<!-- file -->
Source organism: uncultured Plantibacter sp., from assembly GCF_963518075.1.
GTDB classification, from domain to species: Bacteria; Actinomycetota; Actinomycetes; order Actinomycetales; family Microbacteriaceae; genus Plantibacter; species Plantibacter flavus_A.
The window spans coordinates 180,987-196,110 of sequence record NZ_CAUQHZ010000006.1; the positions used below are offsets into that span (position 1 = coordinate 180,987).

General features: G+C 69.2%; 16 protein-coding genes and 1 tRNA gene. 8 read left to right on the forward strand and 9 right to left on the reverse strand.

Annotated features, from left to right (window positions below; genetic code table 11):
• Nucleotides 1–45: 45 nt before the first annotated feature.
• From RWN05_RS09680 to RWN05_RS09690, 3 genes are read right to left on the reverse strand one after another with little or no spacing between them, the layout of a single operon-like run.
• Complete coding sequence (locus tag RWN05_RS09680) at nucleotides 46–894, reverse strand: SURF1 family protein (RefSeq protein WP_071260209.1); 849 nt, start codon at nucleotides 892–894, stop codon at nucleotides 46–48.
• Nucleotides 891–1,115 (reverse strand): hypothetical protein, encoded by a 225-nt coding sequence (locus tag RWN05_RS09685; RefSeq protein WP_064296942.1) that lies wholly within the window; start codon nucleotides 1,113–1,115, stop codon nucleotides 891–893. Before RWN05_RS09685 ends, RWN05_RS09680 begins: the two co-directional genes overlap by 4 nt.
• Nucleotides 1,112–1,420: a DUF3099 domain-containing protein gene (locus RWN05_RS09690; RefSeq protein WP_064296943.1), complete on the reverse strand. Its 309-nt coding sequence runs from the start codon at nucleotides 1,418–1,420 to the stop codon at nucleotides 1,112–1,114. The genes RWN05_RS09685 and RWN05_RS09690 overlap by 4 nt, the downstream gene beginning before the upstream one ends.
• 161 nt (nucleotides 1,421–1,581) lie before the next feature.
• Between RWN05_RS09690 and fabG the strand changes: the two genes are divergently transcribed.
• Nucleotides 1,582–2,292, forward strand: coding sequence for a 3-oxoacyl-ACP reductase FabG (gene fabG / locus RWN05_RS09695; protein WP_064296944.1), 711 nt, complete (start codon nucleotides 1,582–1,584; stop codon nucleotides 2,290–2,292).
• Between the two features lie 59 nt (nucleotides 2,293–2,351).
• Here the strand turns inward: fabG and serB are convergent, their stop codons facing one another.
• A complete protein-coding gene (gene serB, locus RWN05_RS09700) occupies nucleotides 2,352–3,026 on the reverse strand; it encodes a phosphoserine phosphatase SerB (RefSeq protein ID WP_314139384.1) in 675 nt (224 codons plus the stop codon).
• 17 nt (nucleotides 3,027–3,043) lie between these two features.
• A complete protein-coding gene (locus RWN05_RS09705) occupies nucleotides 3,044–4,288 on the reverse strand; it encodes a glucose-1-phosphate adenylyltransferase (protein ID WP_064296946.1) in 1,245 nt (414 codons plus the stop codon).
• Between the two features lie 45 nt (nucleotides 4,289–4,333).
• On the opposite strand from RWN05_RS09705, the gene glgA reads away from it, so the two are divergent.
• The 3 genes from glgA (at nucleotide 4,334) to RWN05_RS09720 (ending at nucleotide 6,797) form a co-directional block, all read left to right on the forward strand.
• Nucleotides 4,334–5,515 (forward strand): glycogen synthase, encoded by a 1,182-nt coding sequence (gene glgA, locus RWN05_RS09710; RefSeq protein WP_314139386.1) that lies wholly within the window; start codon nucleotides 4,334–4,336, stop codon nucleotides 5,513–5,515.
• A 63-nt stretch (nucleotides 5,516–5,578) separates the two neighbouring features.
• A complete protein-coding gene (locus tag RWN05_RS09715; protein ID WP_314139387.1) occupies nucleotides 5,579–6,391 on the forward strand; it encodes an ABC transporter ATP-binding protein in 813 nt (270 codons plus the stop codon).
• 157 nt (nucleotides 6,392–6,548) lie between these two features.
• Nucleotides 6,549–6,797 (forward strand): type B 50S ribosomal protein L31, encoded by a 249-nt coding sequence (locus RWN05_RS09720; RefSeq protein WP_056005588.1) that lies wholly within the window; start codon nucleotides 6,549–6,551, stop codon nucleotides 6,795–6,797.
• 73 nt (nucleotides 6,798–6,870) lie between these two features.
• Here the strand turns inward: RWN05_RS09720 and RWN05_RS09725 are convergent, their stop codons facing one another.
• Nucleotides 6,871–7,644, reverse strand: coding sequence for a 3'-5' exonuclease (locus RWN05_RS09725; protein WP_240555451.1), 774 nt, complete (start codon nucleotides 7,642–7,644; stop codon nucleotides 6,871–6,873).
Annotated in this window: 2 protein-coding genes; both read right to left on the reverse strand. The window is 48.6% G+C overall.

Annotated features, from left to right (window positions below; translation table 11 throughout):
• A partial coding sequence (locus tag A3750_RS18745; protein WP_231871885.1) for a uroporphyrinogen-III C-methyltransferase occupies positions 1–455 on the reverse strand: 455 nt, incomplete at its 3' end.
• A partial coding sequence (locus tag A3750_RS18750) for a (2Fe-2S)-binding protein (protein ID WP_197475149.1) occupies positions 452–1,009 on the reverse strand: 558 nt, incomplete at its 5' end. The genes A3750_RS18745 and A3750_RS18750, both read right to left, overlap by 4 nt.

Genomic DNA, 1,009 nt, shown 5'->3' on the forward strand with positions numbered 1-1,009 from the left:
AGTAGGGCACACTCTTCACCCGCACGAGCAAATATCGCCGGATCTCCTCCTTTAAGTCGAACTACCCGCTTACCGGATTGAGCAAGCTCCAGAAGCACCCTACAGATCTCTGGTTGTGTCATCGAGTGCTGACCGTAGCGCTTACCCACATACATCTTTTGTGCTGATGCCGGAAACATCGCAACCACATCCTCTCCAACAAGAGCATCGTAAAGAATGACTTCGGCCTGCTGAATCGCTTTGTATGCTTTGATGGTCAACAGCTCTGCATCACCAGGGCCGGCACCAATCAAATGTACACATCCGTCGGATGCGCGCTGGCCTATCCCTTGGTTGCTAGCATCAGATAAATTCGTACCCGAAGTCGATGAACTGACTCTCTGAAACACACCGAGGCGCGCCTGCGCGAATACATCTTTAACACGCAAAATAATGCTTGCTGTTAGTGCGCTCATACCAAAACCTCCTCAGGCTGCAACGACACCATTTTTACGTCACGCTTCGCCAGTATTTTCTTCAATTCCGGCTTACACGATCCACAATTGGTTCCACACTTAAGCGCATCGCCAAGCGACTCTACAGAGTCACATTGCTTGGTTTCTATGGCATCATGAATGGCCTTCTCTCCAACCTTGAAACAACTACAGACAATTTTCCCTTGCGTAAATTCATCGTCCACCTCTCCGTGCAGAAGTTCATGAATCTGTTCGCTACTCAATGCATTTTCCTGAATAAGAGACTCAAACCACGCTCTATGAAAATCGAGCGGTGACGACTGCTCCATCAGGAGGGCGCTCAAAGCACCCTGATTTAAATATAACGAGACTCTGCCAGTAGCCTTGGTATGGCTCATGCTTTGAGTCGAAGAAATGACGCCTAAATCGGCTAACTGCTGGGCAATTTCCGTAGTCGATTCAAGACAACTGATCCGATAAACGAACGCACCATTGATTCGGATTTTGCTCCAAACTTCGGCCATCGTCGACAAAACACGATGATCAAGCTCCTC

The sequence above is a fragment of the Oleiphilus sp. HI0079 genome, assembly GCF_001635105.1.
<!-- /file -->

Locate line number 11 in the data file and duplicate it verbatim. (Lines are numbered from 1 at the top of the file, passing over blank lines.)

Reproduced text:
• 161 nt (nucleotides 1,421–1,581) lie before the next feature.